One of the best promoters to ever grace combat sports. From the moment he took the mic in his first UFC post-fight you knew he was on another level. Funny, captivating, charismatic, entertaining.
Created a media storm through his self-promotion which the UFC immediately latched onto. Around this time the Fertitta’s we’re looking for an exit strategy and Conor was the icing on the cake. If they could keep his train rolling, the PPV numbers would soar and their sale price would skyrocket (which it did). They sold for $4 billion following Conor winning the title against Aldo and a record-breaking year of PPV sales.
Went the distance in his 2nd fight against a 23 year old Holloway (in Boston). Then fought Diego Brandao (in Ireland), a 25 year old Dustin, followed by a 36 year old Dennis Siver (in Boston). This granted him a title shot (which many disagreed with). Practically a hometown advantage in every fight and carefully selected opponents. Joe Silva knew exactly what he was doing and was trusted with protecting their prize asset.
Above average fighter. His biggest weapons are his early explosiveness and his ability to get into his opponent’s head. Notice how his toughest opponents always bring out his biggest trash talk/drama. Deep down he knew how good Khabib was, hence smashing up the bus. The antics against Diaz II and Dustin II also back this up.
The Cowboy/Aldo fights are examples of fights already being won before the bell rings. Some opponents can’t deal with the humiliation and limelight that surround a Conor fight. They either go into the Octagon angry to the point of frustration (or starstruck and grateful for the payday). Also, the energy in an arena for a Conor fight isn’t something most fighters are prepared for. Guys can easily crumble under the expectation.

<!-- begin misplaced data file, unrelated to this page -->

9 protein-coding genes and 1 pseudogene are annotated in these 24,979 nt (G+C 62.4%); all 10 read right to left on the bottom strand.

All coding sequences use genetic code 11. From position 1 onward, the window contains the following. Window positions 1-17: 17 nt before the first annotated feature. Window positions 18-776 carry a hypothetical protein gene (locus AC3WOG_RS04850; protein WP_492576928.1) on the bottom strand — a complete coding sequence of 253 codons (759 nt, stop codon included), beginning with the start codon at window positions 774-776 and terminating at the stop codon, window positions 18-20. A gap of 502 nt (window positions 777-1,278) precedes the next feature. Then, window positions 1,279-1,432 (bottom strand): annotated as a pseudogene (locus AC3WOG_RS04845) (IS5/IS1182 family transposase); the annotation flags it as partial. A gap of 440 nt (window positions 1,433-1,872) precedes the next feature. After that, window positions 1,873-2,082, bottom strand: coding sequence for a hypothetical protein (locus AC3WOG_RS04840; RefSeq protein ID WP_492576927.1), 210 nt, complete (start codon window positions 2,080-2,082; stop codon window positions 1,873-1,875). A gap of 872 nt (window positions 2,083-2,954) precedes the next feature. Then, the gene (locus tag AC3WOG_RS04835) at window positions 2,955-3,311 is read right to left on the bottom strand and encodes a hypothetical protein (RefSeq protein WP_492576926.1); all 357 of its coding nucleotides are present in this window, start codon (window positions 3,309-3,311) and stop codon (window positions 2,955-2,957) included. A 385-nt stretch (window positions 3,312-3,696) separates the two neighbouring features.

Does terrible against fighters who can mentally side-step his circus. Diaz, Khabib and ‘Rematch Dustin’ being good examples.
Fought way below his natural weight for the peak of his achievements, which gave the impression that he was a lot more powerful/deadly than he actually was.
Below average cardio. Can see his confidence/ability fading in real-time. Expels a LOT of energy in the build-up to the fight which likely results in an adrenaline dump. Obviously had enough general fitness to hang in the ring with Mayweather (and go the distance against Diaz), but his cardio would definitely be considered one of his weakest attributes.
Driven beyond comprehension. Went from cashing welfare cheques in 2013 to topping Forbes richest athlete list in 2021. A drive, desire and commitment that cannot be overstated. Special mention for his rematch win against Diaz. A gutsy move that could have gone badly wrong. That was probably the most professionally focused Conor we’ve ever seen.
Money. Has enough to secure his entire bloodline… but clearly it’s not enough. Have to respect a man that has ‘everything’ but still feels the need to prove himself in a dangerous sport. People often peddle the idea that money has dampened his desire/ability. His busy/comfortable lifestyle could definitely play a part in his poor run, but it’s more likely to do with the quality of his opponents improving (physically and mentally) and fighting without a weight advantage.
Terrible person. You only have to scan the ‘Controversies’ section of his Wikipedia page to know what kind of a man Conor is.
What does the future hold? If he manages to make a strong comeback after the recent injury (and a solid opponent in Dustin), it could be his biggest achievement in the sport. However, his recent loss is most likely the beginning of the end.
Legacy. Will be remembered as the guy who brought the UFC into the mainstream and entertained millions. He’s a household name - and without him - you wonder where the organisation would be from a commercial standpoint. It’s not a stretch to say the UFC wouldn’t have sold for $4 billion without him. As a fighter, he’ll always think more of his own achievements than true MMA fans do. Exciting to watch; never boring, but lightyears away from being the best.